What’s next for gay marriage after Windsor and Perry today? The story, both nationally and locally, requires politics to move gay marriage forward, but the Supreme Court today put a heavy weight on the scale against defenders of traditional marriage.
Wedneday’s gay-marriage opinions deflated the balloon on the Prop 8 case, but made DOMA the centerpiece. On first glance, the decision in the DOMA case, United States v. Windsor, is embarrassingly deficient.
This has been a big week for the Supreme Court. In four separate cases it applied stricter scrutiny to racial quotas and preferences in higher education, overturned part of the Voting Rights Act, ruled unconstitutional the Defense of Marriage Act and dismissed an appeal of a case overturning California voters' ban on same-sex marriage.
Our nation’s laws must apply uniformly to each state and jurisdiction. Tuesday’s 5-4 decision by the Supreme Court striking down Section 4 of the 1965 Voting Rights Act (VRA) restores an important constitutional order to our system of government, which entitles all 50 states to equal dignity and sovereignty.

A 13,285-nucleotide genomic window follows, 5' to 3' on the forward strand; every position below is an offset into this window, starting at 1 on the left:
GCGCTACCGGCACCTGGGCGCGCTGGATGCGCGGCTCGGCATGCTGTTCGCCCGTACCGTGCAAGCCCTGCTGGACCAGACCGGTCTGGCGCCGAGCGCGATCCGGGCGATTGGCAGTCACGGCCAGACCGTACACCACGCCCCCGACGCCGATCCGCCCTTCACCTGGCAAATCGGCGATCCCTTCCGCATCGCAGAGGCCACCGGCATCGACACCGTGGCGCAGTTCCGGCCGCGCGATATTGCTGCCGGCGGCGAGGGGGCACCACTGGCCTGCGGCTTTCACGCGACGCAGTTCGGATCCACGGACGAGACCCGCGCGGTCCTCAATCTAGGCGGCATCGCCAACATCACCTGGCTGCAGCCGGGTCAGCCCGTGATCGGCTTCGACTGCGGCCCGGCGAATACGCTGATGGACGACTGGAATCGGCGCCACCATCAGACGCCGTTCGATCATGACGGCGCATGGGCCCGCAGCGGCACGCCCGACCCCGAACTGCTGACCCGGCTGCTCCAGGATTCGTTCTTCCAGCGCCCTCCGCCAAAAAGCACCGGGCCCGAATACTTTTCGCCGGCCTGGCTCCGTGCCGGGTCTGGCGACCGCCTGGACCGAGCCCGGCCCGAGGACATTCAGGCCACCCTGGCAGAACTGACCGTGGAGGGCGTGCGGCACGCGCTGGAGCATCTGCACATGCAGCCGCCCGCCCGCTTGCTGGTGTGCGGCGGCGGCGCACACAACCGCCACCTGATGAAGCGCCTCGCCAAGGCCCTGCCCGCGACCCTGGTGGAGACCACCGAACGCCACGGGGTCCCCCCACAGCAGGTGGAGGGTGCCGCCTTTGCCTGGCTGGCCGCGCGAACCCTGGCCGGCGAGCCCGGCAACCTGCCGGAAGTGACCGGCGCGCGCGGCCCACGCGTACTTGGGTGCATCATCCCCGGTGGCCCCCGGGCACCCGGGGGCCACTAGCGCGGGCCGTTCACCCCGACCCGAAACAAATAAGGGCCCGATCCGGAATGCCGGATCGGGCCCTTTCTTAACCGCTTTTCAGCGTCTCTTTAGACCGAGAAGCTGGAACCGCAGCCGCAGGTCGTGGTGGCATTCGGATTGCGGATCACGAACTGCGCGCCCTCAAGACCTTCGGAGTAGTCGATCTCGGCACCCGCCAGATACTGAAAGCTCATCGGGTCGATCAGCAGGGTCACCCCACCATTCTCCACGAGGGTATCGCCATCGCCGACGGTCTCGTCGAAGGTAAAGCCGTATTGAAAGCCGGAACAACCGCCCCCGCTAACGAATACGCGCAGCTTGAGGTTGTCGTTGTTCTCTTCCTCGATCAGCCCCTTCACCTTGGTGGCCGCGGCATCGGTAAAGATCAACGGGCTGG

The Supreme Court's decision to strike down Section 4 of the 1965 Voting Rights Act restores a fundamental constitutional order that America's laws must apply uniformly to each state and jurisdiction.
In this conference, veterans of the Iraq and Afghanistan wars, mental health and disability experts, and an economist will discuss current hurdles to rehabilitation, and suggest alternatives that could more effectively expedite the reintegration of veterans into their families, communities, and workplaces.
Please join Representative Randy Forbes (R-VA), AEI, the Heritage Foundation, and the Foreign Policy Initiative for a timely discussion on the 2014 QDR and the future of American defense strategy in an era of constrained budgets.
This event is livestream only.
AEI’s Philanthropic Freedom Project welcomes Bill Gates for an exclusive event at AEI.